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Challenges of wider health crisis

As a lot of emerging evidence points out, these guidelines are easier said than implemented. In fact, as the WHO itself pointed out about the severity of the challenge in this document, “The Covid-19 pandemic is straining health systems worldwide. The rapidly increasing demand on health facilities and health care workers threatens to leave some health systems overstretched and unable to operate effectively”.

Bharat Dogra | New Delhi |

As the world health system is increasingly focused on saving people from CovidD-19, questions arise about the extent to which its ability to respond to other serious health problems has been reduced and the implications of this for tens of millions of patients. In this context it is significant that on March 30 the World Health Organization released special guidelines to help countries maintain essential health services during the Covid-19 pandemic.

As a lot of emerging evidence points out, these guidelines are easier said than implemented. In fact, as the WHO itself pointed out about the severity of the challenge in this document, “The Covid-19 pandemic is straining health systems worldwide. The rapidly increasing demand on health facilities and health care workers threatens to leave some health systems overstretched and unable to operate effectively”.

The WHO has stated in the context of previous outbreaks of infectious diseases that “when health systems are overwhelmed, mortality from vaccine-preventable and other traceable conditions can also increase dramatically.” In this context, a specific and frightening example this document has given (mainly in the context of three African countries) is that “during the 2014-15 Ebola outbreak , the increased number of deaths caused by measles, malaria, HIV-AIDS and tuberculosis attributable to health system failures exceeded deaths from Ebola.”

This is a very frightening finding which also serves as a grim but muchneeded warning for Covid-19 times. The total number of deaths in the entire world in a year is 57 million. If failures of overwhelmed health systems result in a 5 per cent increase in mortality, this could mean a total of 2.8 million deaths from causes other than Covid-19. This is much more than most projections of total Covid- 19 deaths.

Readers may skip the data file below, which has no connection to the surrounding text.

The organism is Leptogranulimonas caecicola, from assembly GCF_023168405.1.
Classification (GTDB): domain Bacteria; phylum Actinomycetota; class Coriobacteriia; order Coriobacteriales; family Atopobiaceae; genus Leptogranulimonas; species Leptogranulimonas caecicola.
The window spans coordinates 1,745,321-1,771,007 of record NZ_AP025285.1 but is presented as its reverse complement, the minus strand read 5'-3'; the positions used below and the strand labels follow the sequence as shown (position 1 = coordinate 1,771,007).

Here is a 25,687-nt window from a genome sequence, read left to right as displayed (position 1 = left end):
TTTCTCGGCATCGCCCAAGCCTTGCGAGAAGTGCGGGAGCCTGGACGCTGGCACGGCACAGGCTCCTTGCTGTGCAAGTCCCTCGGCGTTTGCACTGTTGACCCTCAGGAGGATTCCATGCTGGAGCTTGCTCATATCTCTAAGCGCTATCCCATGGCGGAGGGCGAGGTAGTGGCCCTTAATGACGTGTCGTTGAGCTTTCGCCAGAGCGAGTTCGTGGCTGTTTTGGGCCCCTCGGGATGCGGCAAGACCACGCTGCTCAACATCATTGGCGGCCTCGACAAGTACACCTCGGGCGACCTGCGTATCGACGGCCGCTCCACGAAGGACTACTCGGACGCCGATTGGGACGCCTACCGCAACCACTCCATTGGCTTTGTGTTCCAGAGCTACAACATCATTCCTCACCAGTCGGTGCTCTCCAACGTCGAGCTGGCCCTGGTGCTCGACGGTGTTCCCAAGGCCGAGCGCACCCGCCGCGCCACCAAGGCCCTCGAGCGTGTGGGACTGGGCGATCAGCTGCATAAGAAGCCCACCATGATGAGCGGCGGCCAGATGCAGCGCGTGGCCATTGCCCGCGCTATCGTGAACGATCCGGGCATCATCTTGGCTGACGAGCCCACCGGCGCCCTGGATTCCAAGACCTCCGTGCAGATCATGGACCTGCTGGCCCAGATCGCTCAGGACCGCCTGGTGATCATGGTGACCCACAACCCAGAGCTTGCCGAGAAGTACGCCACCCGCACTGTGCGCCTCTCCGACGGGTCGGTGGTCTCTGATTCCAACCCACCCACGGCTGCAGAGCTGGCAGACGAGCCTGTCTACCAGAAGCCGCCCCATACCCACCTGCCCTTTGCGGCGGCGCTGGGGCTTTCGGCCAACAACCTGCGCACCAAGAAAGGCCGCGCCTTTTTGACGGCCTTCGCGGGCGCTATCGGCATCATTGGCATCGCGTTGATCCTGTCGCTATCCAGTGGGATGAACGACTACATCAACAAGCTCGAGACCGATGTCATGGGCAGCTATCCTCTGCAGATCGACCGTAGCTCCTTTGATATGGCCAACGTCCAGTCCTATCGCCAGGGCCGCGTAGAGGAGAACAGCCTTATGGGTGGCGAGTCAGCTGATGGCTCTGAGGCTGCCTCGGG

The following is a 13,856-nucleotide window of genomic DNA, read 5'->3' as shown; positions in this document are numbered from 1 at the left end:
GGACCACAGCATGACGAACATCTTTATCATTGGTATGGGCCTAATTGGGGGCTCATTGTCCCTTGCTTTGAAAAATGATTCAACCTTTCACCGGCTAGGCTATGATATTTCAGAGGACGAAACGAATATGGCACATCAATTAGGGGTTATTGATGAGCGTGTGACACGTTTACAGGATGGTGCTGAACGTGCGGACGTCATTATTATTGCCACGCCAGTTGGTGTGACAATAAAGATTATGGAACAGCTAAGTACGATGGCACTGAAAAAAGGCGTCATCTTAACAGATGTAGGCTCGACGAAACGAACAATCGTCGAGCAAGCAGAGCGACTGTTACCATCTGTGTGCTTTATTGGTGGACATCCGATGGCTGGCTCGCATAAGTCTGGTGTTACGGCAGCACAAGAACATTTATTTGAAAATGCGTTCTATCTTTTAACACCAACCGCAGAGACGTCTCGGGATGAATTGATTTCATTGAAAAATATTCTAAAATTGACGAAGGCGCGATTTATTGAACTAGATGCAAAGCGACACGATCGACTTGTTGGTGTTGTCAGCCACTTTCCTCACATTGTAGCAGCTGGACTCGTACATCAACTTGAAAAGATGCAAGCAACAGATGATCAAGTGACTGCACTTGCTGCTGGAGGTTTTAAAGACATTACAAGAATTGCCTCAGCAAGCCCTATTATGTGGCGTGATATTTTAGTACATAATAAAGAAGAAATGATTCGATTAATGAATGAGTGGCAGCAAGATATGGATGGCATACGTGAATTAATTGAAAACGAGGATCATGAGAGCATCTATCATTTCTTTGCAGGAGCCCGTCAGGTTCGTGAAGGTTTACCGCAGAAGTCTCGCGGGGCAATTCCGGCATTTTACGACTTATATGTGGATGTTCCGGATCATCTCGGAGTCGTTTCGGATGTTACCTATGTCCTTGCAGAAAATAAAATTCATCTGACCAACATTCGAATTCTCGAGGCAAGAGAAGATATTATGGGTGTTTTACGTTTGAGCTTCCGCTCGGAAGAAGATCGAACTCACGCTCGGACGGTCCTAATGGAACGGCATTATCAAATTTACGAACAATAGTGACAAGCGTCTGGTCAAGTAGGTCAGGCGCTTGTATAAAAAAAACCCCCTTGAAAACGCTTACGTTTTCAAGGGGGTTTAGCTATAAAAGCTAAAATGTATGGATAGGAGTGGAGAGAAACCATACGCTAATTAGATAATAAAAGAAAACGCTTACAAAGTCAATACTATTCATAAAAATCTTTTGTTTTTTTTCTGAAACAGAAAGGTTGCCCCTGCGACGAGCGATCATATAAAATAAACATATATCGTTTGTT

This becomes clearer when we look at the leading causes of death at global level. Ischaemic heart disease and stroke caused 15.2 million deaths in 2016. Chronic obstructive pulmonary disease caused 3 million deaths in 2016. In the same year, all cancers taken together caused 9.6 million deaths. Lung cancer (along with trachea and bronchus cancers) caused 1.7 million deaths. Lower respiratory infections caused 3 million deaths. Diabetes caused 1.6 million deaths. HIV/AIDS caused 1 million deaths.

All these are diseases which require hospital care and strict adherence to prescribed medicines. Denial of immediate or emergency treatment in the case of these diseases as well as several other diseases can lead to death and disability. Similarly, denial of emergency care for several serious injuries can lead to death and disability.

Higher care for mental health patients is needed in times of Covid- 19 scare. Researchers have been predicting a significant rise in suicides as highly likely. Take a disease like tuberculosis. Despite availability of the BCG vaccine for over a century, this infectious disease caused a total of 1.5 million deaths in 2018 globally, over 4,000 deaths per day. This tragedy has been repeated year after year.

The per day global mortality of Covid-19 for first 170 days (starting from December 1) has been around 580. Yet there has never been any scare about TB at world level. Is it because about 95 per cent of TB patients are in poor and developing countries? Of course, TB is curable but successful treatment requires taking medicines regularly on a longer-term basis which requires not only regular availability of medicines to mostly poor patients but also maintaining motivation of patient for regularly taking medicines.

India accounts for 27 per cent of all TB deaths in the world. In India 0.44 million people die from TB in a year. This means about 1,090 deaths per day. Yet there has never been a TB scare in India. Is this because most of the people who suffer from TB are poor? The total number of Covid-19 deaths in India till April 10 was 250 in 39 days, or around 6 deaths per day. During the same period of 39 days, the number of TB deaths in India would have been more than 42,000, even assuming that TB deaths did not increase due to the new pressures on the health system.

What is more, future threats from TB remain very high. One-fourth of the world population (likely to be much higher in India) has latent TB which means people have been infected by the TB bacteria even though they are not yet ill with the disease and cannot infect others either. People infected with the TB bacteria have a 5 to 15 per cent lifetime risk of falling ill with TB. In addition, multi-drug resistant (MDR) TB has been called a public health crisis and a health security threat by the WHO.

This organization has estimated that there are 484,000 new cases of TB with resistance to rifampicin, a leading medicine, of which 78 per cent had MDR-TB. In addition, there is pressing need for the health system to maintain as far as possible the same level of care for maternity and childbirth. If not, maternal and infant mortality rates can go up. All these facts and factors must get due consideration by various countries while planning to meet the wider health challenges in Covid-19 times, or else costs for people could be very high.

(The writer is convener of Save the Earth Now Campaign. His recent books are Man Over Machine and Earth without Borders)